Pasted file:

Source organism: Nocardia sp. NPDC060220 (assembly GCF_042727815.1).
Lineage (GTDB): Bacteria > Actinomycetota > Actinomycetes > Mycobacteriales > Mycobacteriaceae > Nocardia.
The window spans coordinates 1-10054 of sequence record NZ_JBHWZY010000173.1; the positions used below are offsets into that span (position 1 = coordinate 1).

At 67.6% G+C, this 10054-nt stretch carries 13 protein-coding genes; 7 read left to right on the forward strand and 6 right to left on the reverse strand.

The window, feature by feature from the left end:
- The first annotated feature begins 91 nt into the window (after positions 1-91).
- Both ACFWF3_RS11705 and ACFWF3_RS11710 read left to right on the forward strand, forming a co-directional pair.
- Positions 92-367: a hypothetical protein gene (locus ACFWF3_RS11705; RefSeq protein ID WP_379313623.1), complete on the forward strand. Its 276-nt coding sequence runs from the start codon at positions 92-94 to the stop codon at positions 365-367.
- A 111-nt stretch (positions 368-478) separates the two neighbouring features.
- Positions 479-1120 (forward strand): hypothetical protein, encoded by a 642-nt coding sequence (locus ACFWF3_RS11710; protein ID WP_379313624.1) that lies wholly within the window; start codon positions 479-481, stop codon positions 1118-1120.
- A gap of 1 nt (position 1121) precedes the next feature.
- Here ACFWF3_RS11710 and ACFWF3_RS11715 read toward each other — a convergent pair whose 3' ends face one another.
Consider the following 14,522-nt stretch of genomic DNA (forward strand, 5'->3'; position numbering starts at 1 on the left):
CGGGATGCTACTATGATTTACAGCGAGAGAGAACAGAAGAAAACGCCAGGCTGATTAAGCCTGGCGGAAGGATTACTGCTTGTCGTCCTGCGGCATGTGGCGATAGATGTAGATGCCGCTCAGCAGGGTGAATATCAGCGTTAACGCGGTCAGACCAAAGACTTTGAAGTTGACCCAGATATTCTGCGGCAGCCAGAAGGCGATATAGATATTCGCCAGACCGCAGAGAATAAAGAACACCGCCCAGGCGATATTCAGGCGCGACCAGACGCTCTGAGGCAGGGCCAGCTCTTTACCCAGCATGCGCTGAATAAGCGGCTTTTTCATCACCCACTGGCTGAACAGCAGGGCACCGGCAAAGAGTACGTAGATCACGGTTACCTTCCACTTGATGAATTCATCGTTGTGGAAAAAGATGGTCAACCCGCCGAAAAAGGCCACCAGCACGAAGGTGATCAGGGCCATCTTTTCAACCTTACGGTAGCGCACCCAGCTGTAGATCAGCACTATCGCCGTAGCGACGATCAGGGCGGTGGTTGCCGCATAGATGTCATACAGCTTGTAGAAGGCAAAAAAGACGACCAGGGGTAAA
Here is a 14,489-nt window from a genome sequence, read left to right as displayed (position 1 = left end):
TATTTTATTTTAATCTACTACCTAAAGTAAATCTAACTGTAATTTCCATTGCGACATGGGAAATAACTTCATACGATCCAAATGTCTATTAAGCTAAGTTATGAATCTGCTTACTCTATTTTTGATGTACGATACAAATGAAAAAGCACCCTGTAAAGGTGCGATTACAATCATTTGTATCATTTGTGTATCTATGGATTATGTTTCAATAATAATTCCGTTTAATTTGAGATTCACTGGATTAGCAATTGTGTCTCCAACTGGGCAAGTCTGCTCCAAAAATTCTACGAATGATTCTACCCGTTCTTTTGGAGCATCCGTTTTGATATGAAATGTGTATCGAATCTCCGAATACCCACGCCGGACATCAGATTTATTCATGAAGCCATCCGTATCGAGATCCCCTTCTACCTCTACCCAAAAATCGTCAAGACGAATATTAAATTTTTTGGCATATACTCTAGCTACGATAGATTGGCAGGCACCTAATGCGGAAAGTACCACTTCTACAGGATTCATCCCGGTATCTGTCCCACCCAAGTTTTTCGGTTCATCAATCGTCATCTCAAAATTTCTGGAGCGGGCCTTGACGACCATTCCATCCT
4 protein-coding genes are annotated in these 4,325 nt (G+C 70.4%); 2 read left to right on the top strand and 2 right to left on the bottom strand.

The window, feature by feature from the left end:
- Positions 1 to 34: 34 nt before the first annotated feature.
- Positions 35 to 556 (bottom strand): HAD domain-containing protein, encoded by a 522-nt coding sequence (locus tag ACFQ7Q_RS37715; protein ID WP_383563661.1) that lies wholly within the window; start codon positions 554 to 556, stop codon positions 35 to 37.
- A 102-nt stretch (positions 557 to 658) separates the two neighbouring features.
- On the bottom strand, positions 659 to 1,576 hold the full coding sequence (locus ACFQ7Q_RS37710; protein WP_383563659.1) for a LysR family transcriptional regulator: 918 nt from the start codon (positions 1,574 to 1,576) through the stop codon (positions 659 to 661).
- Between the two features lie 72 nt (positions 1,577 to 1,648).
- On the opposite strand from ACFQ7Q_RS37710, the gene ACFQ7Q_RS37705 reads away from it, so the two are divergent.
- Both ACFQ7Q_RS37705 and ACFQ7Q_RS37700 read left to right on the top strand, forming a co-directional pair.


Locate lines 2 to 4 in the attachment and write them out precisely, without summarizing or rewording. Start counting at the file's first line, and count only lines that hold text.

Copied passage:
Lineage (GTDB): Bacteria > Actinomycetota > Actinomycetes > Mycobacteriales > Mycobacteriaceae > Nocardia.
The window spans coordinates 1-10054 of sequence record NZ_JBHWZY010000173.1; the positions used below are offsets into that span (position 1 = coordinate 1).

At 67.6% G+C, this 10054-nt stretch carries 13 protein-coding genes; 7 read left to right on the forward strand and 6 right to left on the reverse strand.